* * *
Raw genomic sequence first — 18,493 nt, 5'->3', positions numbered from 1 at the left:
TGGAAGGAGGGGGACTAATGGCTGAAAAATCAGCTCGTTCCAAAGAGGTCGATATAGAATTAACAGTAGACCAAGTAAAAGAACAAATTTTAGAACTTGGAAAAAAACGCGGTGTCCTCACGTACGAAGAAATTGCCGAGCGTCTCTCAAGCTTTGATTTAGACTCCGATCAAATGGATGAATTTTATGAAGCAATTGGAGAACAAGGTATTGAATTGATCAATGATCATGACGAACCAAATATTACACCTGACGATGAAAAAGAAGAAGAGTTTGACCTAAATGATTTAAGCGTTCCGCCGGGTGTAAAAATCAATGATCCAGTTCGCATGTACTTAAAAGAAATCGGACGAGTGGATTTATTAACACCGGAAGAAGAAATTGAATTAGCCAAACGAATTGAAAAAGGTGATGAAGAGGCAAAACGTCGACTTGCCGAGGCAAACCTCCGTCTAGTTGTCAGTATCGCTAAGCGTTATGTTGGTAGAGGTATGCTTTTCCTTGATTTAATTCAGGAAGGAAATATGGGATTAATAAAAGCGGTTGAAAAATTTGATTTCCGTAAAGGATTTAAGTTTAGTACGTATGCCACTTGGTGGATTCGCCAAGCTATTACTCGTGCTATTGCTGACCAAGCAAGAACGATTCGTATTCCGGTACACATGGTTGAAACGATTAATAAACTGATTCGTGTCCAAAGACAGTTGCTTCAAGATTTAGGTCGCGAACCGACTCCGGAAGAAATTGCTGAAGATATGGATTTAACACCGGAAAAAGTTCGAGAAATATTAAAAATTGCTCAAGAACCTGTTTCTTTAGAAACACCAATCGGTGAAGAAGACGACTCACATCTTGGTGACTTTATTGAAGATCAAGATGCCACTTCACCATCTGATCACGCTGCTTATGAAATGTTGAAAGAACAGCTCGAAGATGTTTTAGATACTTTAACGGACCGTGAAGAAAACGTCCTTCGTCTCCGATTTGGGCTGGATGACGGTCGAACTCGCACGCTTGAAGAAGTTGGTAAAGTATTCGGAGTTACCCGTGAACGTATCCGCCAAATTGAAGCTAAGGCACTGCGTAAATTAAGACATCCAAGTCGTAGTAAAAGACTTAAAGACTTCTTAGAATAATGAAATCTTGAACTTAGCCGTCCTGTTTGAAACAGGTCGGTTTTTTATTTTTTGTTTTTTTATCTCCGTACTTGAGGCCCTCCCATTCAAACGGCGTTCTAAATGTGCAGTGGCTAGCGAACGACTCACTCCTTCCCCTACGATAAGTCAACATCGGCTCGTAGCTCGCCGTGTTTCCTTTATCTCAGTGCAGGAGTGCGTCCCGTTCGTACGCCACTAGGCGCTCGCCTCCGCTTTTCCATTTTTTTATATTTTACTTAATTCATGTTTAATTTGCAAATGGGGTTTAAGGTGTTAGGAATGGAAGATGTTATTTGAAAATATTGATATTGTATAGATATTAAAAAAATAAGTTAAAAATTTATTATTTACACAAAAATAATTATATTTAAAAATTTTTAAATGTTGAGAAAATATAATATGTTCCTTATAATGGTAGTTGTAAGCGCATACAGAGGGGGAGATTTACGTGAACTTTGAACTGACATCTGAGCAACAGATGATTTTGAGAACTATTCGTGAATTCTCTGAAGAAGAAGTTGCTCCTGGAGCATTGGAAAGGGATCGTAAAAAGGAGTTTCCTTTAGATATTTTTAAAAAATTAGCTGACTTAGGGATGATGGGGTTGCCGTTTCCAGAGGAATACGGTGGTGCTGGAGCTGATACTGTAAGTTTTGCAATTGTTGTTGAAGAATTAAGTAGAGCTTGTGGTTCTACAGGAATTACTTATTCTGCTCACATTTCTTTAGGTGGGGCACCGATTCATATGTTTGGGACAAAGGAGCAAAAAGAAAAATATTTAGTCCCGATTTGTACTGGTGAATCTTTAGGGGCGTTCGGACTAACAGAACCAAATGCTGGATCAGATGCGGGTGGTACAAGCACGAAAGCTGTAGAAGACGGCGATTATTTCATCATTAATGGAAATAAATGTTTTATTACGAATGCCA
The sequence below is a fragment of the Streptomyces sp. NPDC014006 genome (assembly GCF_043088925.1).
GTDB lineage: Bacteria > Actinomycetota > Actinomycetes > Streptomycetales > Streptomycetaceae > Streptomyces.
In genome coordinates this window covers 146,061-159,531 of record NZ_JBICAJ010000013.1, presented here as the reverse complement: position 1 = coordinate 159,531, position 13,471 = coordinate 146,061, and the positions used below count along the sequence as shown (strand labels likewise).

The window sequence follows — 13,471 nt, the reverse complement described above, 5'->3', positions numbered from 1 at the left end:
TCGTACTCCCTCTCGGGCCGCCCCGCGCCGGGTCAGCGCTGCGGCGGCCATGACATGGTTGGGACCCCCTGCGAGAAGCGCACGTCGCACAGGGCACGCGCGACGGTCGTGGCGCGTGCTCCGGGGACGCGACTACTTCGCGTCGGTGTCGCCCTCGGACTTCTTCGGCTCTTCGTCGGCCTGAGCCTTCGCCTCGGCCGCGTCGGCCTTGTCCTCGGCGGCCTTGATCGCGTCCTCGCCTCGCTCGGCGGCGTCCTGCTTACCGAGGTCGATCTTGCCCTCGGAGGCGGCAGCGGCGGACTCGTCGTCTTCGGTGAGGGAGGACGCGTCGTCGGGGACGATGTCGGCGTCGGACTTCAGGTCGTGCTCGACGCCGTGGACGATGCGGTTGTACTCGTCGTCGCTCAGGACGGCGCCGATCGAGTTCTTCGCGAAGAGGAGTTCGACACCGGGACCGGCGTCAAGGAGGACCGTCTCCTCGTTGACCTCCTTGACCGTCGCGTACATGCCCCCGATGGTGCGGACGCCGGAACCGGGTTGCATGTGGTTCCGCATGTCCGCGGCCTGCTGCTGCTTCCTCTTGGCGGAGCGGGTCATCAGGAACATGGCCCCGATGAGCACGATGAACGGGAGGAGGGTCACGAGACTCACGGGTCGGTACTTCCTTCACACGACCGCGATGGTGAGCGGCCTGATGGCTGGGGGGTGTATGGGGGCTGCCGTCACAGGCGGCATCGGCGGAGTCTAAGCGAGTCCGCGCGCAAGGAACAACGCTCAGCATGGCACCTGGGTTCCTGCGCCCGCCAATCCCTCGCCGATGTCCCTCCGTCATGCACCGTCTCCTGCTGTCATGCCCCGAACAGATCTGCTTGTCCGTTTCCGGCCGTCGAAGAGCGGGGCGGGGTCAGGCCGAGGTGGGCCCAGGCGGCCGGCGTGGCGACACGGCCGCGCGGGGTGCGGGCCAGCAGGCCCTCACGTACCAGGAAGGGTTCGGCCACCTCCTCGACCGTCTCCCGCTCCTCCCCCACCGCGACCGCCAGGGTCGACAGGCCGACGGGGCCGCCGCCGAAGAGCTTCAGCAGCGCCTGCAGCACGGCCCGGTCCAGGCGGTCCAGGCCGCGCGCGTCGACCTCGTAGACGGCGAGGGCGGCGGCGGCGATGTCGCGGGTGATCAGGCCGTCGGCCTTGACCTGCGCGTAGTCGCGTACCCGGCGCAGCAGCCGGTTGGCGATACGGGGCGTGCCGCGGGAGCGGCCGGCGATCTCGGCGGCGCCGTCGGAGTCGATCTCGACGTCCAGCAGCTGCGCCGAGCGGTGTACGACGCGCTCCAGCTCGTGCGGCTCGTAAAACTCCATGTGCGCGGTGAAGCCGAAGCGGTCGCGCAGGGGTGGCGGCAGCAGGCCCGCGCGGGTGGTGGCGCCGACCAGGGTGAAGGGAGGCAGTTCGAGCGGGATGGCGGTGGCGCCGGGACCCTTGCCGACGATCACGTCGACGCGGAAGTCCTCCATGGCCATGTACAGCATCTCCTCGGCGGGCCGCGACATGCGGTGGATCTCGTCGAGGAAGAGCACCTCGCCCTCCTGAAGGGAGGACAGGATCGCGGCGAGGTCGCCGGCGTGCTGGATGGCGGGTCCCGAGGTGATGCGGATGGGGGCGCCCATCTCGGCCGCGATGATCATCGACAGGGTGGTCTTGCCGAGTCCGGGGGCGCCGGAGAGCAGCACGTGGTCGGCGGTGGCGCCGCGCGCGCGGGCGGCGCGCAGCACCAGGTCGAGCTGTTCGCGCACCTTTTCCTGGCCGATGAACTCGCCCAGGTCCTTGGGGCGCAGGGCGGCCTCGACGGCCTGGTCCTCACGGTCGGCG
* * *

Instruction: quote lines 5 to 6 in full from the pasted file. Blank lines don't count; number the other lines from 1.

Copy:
In genome coordinates this window covers 146,061-159,531 of record NZ_JBICAJ010000013.1, presented here as the reverse complement: position 1 = coordinate 159,531, position 13,471 = coordinate 146,061, and the positions used below count along the sequence as shown (strand labels likewise).

The window sequence follows — 13,471 nt, the reverse complement described above, 5'->3', positions numbered from 1 at the left end: